Technically, the recession has been over for nearly two years, since June 2009, but the job market has been agonizingly slow to recover. Now there are encouraging signs that may be changing.
The March unemployment rate fell to 8.8 percent, its lowest in two years, and the economy added 216,000 jobs, along with the 200,000-plus added in February, making those the strongest two months of hiring since the recession began in December 2007.
The unemployment rate has dropped a full percentage point over the past four months, making it the sharpest drop since 1983, when we were coming out of another bad recession.
The Associated Press notes that if hiring continues at this rate through the end of the year, the economy will have generated 2.5 million new jobs. While that's good, it's still not enough to make up for the 7.5 million jobs lost during the recession or employ the 13.5 million out of work.
The underemployment rate -- the percentage of people who are so discouraged that they have quit looking for work altogether and those who work part-time but want full-time jobs -- fell to 15.7 percent.
The unemployment rate may rise again, but for a good reason. As the job picture brightens, discouraged workers, who are not counted in the regular unemployment rate, may come flooding back into the job market, swelling the size of the workforce.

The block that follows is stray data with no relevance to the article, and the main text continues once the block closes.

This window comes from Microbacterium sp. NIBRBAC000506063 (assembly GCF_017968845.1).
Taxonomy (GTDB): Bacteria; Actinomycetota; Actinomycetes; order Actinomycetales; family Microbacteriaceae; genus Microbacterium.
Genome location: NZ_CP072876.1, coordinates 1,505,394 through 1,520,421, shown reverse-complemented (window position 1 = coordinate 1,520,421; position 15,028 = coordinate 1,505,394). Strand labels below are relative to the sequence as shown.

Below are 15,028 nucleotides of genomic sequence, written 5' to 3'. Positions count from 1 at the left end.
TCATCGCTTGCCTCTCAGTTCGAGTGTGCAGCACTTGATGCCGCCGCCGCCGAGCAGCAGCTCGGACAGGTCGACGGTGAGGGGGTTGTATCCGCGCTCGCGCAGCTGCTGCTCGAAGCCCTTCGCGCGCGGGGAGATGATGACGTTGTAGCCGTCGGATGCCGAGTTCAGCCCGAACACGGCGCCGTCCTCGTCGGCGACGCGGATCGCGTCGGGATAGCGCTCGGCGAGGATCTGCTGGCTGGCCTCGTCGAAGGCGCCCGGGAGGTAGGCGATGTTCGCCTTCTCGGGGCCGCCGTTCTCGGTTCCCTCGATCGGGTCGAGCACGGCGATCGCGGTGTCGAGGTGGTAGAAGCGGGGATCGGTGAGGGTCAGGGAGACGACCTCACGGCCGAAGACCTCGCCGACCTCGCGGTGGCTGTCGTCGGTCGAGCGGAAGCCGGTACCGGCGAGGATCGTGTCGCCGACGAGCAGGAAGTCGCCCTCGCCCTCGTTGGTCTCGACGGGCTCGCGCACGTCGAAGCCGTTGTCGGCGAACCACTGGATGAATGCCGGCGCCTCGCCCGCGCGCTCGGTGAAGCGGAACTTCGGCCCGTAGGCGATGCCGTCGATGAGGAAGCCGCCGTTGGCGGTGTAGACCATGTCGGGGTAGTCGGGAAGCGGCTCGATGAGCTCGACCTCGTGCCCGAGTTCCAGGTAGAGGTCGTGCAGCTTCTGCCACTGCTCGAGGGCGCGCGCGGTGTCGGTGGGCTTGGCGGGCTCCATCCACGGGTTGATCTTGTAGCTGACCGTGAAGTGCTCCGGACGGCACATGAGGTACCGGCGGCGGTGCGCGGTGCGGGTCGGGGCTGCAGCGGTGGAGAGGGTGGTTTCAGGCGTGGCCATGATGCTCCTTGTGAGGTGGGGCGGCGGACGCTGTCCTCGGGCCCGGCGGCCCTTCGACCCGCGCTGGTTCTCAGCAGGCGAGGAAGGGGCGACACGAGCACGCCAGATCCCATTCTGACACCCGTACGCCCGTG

Employment shrank in construction, transportation and telecommunications; and after four months of layoffs, appears to have bottomed out in state government. But hiring in other sectors was more than healthy enough to offset that shrinkage plus the 15,000 layoffs by local governments.
More than anything the Republicans do, the economy will be the significant factor in whether Barack Obama is re-elected president. The jobs figures --"signs of real strength" -- left the president almost giddy.
At a visit to a UPS facility in the Washington suburbs, Obama said that making sure good jobs were available to any American who wants one "is the first thing I think about when I wake up every morning. It's the last thing I think about when I go to bed each night."
Hold that thought, Mr. President. The March numbers show we're getting there, but we're not there yet.
Dale McFeatters is a political analyst,his regular columns feature in the Analyst e-edition and monthly
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